In another potentially damning news headline for the vaping industry, health officials in Wisconsin are reporting at least eight cases of “severe lung damage” possibly caused by vaping E-cigarettes.
Doctors reported their findings to the Wisconsin Department of Health Services (WisDHS) earlier in July. For the time being, the exact cause of lung trauma for the eight teens is unclear, although all of them have a history of vaping. The department explained that all eight of the teens had experienced coughing, fatigue, nausea, and chest pain. According to reports, the teens were experiencing these nasty symptoms for months but were eventually forced to seek medical assistance.
Soon after the teens were hospitalized, medical imaging showed they all had severe lung damage. Some type of viral infection hasn’t been ruled out but is unlikely as the teens don’t live in the same area. The only connection between them, in fact, is that they are all regular E-cigarette users.
In an urgent advisory statement released by WisDHS, they wrote, “All patients reported vaping in the weeks and months prior to hospital admission. The names and types of products used remain unknown, and patient interviews are ongoing.”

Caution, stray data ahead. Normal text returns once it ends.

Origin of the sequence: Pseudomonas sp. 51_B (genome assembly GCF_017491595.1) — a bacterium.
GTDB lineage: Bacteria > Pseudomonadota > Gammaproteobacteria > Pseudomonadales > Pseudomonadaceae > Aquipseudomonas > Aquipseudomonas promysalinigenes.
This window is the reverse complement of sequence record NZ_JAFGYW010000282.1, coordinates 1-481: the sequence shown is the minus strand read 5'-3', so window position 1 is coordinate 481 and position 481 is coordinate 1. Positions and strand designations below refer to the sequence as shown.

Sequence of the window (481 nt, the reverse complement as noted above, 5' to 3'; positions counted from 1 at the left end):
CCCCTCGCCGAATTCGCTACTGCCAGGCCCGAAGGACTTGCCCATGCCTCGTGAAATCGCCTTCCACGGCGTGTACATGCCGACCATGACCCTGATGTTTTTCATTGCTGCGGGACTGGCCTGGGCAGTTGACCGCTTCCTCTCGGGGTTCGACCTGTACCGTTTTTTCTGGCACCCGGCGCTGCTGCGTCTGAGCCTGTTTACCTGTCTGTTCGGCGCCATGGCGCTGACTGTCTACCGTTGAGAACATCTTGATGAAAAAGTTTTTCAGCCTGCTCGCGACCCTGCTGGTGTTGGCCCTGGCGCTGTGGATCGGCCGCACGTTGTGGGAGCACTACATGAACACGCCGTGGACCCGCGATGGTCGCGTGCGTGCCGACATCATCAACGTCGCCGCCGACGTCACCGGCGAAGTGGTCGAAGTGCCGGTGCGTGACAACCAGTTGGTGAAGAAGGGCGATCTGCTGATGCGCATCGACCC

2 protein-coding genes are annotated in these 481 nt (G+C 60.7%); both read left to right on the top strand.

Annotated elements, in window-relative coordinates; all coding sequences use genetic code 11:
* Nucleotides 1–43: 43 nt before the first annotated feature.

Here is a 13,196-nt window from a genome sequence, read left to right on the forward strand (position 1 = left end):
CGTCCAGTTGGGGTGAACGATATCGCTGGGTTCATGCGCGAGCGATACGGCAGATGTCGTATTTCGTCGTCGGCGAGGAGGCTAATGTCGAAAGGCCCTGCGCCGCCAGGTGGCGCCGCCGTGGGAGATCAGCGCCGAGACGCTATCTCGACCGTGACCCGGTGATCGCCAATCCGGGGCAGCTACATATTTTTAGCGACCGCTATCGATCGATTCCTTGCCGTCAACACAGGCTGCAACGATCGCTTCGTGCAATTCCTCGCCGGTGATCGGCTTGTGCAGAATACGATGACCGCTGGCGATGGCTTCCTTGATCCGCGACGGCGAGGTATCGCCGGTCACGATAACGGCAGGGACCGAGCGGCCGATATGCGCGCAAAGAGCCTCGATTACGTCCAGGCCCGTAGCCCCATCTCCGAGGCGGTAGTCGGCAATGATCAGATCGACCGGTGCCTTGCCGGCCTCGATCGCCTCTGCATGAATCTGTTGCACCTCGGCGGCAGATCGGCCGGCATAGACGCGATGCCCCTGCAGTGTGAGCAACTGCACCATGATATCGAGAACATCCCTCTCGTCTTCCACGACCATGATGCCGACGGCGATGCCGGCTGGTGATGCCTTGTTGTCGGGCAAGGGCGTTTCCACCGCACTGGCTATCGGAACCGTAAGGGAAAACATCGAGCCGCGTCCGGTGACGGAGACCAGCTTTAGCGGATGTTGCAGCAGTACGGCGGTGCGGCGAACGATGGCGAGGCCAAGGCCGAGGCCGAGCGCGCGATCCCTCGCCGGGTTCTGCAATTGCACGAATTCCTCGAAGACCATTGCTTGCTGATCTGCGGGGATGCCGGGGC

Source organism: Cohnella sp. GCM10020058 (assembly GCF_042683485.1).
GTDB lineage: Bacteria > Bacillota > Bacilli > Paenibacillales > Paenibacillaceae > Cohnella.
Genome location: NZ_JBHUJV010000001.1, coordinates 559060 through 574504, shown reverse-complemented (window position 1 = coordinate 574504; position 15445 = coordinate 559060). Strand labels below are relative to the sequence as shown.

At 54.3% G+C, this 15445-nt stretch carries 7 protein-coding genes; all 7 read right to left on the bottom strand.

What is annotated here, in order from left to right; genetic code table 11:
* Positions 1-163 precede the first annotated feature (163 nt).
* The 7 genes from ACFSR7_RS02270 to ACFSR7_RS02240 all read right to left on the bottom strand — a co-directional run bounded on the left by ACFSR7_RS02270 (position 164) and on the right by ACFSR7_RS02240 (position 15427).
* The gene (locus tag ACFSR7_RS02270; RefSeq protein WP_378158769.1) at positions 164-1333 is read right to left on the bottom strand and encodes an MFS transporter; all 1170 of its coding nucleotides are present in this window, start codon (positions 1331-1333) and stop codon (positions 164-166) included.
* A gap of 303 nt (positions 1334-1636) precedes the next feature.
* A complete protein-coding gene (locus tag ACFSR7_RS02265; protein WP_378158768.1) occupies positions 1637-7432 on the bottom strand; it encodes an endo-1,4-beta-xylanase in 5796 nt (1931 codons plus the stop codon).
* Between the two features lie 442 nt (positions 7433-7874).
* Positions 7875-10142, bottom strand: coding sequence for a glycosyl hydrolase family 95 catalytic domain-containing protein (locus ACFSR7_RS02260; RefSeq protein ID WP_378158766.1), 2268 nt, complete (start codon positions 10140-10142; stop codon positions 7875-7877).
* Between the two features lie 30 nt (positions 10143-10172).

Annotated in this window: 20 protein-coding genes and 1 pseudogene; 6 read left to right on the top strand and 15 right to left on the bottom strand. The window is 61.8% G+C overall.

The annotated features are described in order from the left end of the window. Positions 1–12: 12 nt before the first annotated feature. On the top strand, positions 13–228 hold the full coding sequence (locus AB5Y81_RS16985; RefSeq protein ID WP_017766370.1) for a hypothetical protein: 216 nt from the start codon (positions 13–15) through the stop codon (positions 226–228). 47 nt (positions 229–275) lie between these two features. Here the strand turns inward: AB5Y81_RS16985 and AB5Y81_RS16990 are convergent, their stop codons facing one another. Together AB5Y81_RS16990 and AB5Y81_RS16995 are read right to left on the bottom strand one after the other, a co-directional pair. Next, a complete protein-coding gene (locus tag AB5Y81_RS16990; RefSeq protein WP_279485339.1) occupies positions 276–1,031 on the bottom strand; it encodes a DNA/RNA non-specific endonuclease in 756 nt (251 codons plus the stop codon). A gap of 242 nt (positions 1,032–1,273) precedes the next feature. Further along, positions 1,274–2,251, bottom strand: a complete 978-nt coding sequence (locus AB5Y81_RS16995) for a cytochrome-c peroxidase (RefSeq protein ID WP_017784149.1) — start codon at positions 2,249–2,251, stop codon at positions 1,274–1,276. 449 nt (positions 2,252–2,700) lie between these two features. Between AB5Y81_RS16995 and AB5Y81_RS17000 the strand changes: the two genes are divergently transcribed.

The advisory added, “Clinicians are encouraged to remain alert for potential cases among persons presenting with progressive respiratory symptoms who report a history of inhalation drug use, particularly vaping.”
While the connection between the lung issues for these eight teens and vaping needs to clarified and verified, it comes after months of bad press for the nascent vaping industry. The recent controversy over Juul’s advertising ethics and reports of people falling ill from vaping have the sector on the back foot, hoping their E-liquid and vaping devices aren’t the culprits. That said, it’s widely accepted that vaping is a safer alternative to smoking, and even the National Health Service in Britain believes that to be the case.
Michael Gutzeit, chief medical officer of Children’s Hospital of Wisconsin, where the eight teens were sent to, said, “The popularity of vaping is obviously skyrocketing among our kids, and its dangers are still relatively unknown. We don’t have a lot of information about the long-term effects or even the short-term effects,” he said. “What we do know is vaping is dangerous. It’s especially dangerous in teenagers and young adults,” although Gutzeit backed that claim with no evidence.
The good news is that all eight of the teens are on the mend and feeling better. Vaping is touted as being a great alternative to smoking, and while it may be safer, we really don’t know what short or long-term effects E-liquid has on the lungs. The answer to that will only become apparent over the next 20-40 years when the long-term effects of vaping can be soundly established.